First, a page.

BAGHDAD - Rescuers dug through the muddy wreckage of collapsed clay houses in northwest Iraq on Wednesday, uncovering victims of four suicide bombings that Iraqi officials said killed at least 200 people in one of the worst attacks of the war.
A destroyed vehicle lies at the scene of a suicide bomb attack in Hilla, about 100 km (60 miles) south of Baghdad, August 15, 2007. [Reuters]
The victims were members of a small Kurdish sect - the Yazidis - sometimes attacked by Muslim extremists who consider them infidels.
Four suicide truck bombers struck nearly simultaneously on Tuesday, killing more people than any other concerted attack since Nov. 23, when 215 people were killed by mortar fire and five car bombs in Baghdad's Shiite Muslim enclave of Sadr City.
It was most vicious attack yet against the Yazidis, an ancient religious community in the region. Some 300 people were wounded in the blasts, said Dakhil Qassim, the mayor of the nearby town of Sinjar.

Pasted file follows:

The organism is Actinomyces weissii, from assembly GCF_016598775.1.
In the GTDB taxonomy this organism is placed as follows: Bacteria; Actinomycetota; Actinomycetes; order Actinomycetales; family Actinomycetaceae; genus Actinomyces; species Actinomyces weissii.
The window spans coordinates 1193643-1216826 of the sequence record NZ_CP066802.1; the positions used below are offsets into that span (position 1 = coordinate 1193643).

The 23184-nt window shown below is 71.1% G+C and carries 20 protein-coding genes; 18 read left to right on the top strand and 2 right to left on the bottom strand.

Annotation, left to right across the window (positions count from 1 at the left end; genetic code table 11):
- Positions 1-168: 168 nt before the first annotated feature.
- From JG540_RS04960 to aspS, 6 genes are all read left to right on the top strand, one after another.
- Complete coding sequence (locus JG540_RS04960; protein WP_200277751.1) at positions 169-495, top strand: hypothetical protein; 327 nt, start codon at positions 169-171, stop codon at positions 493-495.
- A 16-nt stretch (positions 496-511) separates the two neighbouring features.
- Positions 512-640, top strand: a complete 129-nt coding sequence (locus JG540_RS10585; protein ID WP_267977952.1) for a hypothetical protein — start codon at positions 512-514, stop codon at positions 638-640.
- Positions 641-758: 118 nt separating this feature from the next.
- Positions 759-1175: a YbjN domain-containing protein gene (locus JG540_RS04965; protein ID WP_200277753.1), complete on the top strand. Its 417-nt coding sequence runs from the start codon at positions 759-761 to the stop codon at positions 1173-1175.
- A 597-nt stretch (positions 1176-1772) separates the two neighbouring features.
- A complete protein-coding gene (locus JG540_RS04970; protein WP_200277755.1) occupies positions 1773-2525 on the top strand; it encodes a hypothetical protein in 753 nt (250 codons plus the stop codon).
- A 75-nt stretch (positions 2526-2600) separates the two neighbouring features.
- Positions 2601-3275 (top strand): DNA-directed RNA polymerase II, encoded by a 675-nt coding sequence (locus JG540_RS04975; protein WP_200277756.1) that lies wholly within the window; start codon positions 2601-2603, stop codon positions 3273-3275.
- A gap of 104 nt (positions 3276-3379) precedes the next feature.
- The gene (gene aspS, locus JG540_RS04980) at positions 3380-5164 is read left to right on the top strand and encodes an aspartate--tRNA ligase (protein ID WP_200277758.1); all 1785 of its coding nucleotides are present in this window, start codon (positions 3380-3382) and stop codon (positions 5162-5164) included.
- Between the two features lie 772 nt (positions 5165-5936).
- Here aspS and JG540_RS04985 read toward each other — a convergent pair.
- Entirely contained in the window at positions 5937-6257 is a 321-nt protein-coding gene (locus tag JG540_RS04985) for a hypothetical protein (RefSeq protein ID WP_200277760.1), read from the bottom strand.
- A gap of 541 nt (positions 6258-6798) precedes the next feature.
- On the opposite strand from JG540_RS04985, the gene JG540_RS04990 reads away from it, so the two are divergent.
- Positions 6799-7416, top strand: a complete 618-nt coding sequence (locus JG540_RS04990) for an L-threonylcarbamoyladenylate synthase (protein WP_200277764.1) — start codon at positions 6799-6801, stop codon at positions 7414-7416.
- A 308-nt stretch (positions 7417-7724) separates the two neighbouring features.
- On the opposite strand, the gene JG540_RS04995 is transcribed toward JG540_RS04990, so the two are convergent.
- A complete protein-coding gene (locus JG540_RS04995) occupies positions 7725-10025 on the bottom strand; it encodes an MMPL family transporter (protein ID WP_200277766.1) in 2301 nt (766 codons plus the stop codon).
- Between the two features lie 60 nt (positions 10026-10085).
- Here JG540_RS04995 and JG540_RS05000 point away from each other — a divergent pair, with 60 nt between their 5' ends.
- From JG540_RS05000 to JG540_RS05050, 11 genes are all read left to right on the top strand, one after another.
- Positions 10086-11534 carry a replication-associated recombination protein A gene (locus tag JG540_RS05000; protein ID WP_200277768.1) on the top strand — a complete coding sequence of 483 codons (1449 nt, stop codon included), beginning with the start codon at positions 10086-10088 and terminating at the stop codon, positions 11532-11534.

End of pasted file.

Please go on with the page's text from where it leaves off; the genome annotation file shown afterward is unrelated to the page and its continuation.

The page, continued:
Qassim said the four trucks approached the town of Qahataniya, 75 miles west of Mosul, Iraq's third-largest city, from dirt roads and all exploded within minutes of each other. He said the casualty tolls were expected to rise.
"We are still digging with our hands and shovels because we can't use cranes because many of the houses were built of clay," Qassim said. "We are expecting to reach the final death toll tomorrow or day after tomorrow as we are getting only pieces of bodies."